“The Pope in American Politics” The American Sentinel 2, 6, pp. 42, 43.

June 1887

THE following remarks we select from an article by James Powell, D. D., under the above heading, in the Advance. The article was called out by the action of the Pope summoning priest McGlynn to Rome to answer for his part in the Henry George campaign for mayor of New York City, last fall.

“The fact is, the Pope claims the right, and exercises it, to interfere directly with American politics. This fact ought to be a startling message to the whole country. If any queen, king, or emperor on the face of the earth were to interfere with the politics of the country, as the Pope has done in this case, the war fever would take possession of the land inside of twenty-four hours. The silence of the press on this point is almost entirely owing to the dangerous character of the political teachings championed by the priest in advocating the electing of Henry George. Socialism is a justly dreaded evil because of its destructive doctrines, but the truth or falsity of political doctrines affects not the principle that foreign powers must not be allowed to interfere with the rights of American citizens. We give that principle away, when, without protesting against the interference, we commend the Pope for dealing with Father McGlynn as he has.

“Suppose that the priest had been silenced, and ordered to Rome to answer for openly defending the pubic-school system in [43] opposetion to the direction of is archbishop, where would be the difference so far as the principle is concerned? It would not be any more an interference than in the case under consideration; yet had it been so, from one end of the land to the other, the press and pulpit would have been heard speaking out. Interference of any kind, and to any degree, with American politics, on the part of the Pope, should be resented not only by popular protest, but by the State Department of our Government at Washington. The Pope should be given to understand that when he summons an American citizen to answer in Rome for political acts and words performed and spoken in the exercise of his political rights, he assails the Republic.

“No jugglery of word definition should be allowed. Rome is well up on that little trick. She knows how to make the word religion elastic enough to mean anything that is wanted. She can easily make a definition to mark any political theory she wishes as “contrary to the teachings of the church,” and then, under the pretext of discriminating between religion and politics, proceed by anathema and excommunication to carry out her purpose. The Republic is not called upon to accept her definitions. It is intelligent enough to make its own, and strong enough to stand by them. This incident of Father McGlynn is a providential opportunity to hold up the Papacy before the people as it really is,—a foreign power claiming the right to interfere with Governments. It is the old story.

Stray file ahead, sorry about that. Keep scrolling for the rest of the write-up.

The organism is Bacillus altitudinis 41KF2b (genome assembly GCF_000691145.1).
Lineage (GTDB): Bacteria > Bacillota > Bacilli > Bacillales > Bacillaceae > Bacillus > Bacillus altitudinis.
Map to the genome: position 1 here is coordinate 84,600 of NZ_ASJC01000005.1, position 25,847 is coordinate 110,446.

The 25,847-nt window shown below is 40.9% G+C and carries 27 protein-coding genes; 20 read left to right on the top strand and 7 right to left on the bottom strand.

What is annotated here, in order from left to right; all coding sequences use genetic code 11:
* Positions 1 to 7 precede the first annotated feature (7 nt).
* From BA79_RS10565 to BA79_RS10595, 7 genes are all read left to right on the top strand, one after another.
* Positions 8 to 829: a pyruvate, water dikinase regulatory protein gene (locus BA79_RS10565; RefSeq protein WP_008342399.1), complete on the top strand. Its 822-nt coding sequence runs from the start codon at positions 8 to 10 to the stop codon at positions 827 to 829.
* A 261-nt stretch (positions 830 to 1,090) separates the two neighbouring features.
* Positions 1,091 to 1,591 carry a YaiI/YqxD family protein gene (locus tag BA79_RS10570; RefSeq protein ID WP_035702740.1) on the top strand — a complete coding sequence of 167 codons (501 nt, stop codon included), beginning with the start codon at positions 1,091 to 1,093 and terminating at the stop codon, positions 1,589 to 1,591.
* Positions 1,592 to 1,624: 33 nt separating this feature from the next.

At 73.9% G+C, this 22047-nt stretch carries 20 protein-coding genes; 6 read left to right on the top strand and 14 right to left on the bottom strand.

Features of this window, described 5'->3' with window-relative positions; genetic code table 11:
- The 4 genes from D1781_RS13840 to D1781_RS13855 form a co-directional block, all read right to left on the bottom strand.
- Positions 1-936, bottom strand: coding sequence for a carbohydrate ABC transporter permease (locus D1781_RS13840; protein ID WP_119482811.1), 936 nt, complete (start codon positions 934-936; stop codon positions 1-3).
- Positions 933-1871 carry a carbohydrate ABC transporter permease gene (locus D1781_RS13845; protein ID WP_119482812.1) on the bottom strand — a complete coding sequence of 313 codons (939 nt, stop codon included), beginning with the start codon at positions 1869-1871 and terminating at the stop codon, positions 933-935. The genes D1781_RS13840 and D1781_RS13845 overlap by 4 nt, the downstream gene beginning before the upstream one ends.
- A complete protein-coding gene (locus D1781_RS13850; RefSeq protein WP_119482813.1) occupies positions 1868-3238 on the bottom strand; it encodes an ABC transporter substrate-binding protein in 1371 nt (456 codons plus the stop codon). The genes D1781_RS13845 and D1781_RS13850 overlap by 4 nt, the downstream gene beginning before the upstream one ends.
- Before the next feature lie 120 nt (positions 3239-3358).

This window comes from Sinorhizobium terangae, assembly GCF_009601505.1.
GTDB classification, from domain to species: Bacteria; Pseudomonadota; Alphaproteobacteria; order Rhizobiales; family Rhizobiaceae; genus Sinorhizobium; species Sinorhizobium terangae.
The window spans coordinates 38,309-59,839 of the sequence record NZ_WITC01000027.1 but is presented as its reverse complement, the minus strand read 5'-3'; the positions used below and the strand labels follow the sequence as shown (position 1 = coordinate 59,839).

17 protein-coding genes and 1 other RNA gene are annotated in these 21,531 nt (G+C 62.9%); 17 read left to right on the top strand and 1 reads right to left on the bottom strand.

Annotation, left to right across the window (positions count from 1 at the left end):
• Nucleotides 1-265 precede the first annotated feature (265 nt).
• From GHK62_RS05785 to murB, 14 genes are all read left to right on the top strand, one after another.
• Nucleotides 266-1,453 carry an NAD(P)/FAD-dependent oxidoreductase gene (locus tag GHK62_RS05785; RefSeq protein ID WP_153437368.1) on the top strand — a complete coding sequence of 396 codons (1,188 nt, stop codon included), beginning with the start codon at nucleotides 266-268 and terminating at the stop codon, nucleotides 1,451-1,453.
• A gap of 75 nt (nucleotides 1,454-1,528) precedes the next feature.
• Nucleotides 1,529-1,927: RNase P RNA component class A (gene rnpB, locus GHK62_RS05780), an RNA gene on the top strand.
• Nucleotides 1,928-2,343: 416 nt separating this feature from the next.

“It will not do to say the Rome does not allow its priests to mix in politics. It does. It has done it. Priests are all the while mixing in politics. So long as they are fighting our common-school system, the very bulwark of our free institutions, not a word is heard from the bishops; they are all in it themselves. Nor from the Pope; that is in the line of his temporal policy. But when a priest takes a political position that antagonizes the theories of Rome, then politics becomes religion—a definition does it—and the poor priest, if he fails to see it in this light, is declared to be disobedient to the holy mother church, and exposed to all the censures and punishments that belong to all the censures and punishments that belong to the heretic. And what is that? The loss of his soul. So he himself and all good Catholics must regard it. What a terrible engine this for working mischief in the Republic! Whatever the outcome, whether Father McGlynn submits or leaves, the incident is full of meaning and significance. Press, pulpit, and platform ought to give it full ventilation.”

Yes, the press, the pulpit, and the platform ought to give it full ventilation, but they will not. Instead of giving this menace full ventilation or any ventilation at all, press, pulpit, and platform will pay assiduous court to Rome, and invoke her further interference. Rev. C. C. Stratton, D.D., one of the foremost men of the Methodist Church on the Pacific Coast, visits the Archbishop of San Francisco to form an alliance, in a political measure. The late Rev. A. A. Hodge, D.D., one of the foremost men of the Presbyterian Church in all the country, only a little while before his death proposed a like alliance, to force religion into the public schools. The National Reform party, composed of “all evangelical denominations” and the Woman’s Christian Temperance Union, bids for the help of Rome, and pronounces itself willing to suffer rebuffs to gain her help to amend the Constitution of the Nation so as to make it recognize and enforce a national religion. The press of the Nation publishes whole columns of cablegrams from Rome, telling how imposing are the parades and ceremonies of the Pope, what crowds of people attend, how they fall on their knees as the Pope enters in state, how many kiss his hand, and to whom is granted the sublime dignity of kissing his toe. Government vessels of the United States, carrying official representatives of the Government, put the Papal flag in the place of honor, instead of the Stars and Stripes. And this is the way in which the pulpit, the platform, the press, and the Government, give full ventilation” to the interference of the Pope with American politics!

A. T. J.

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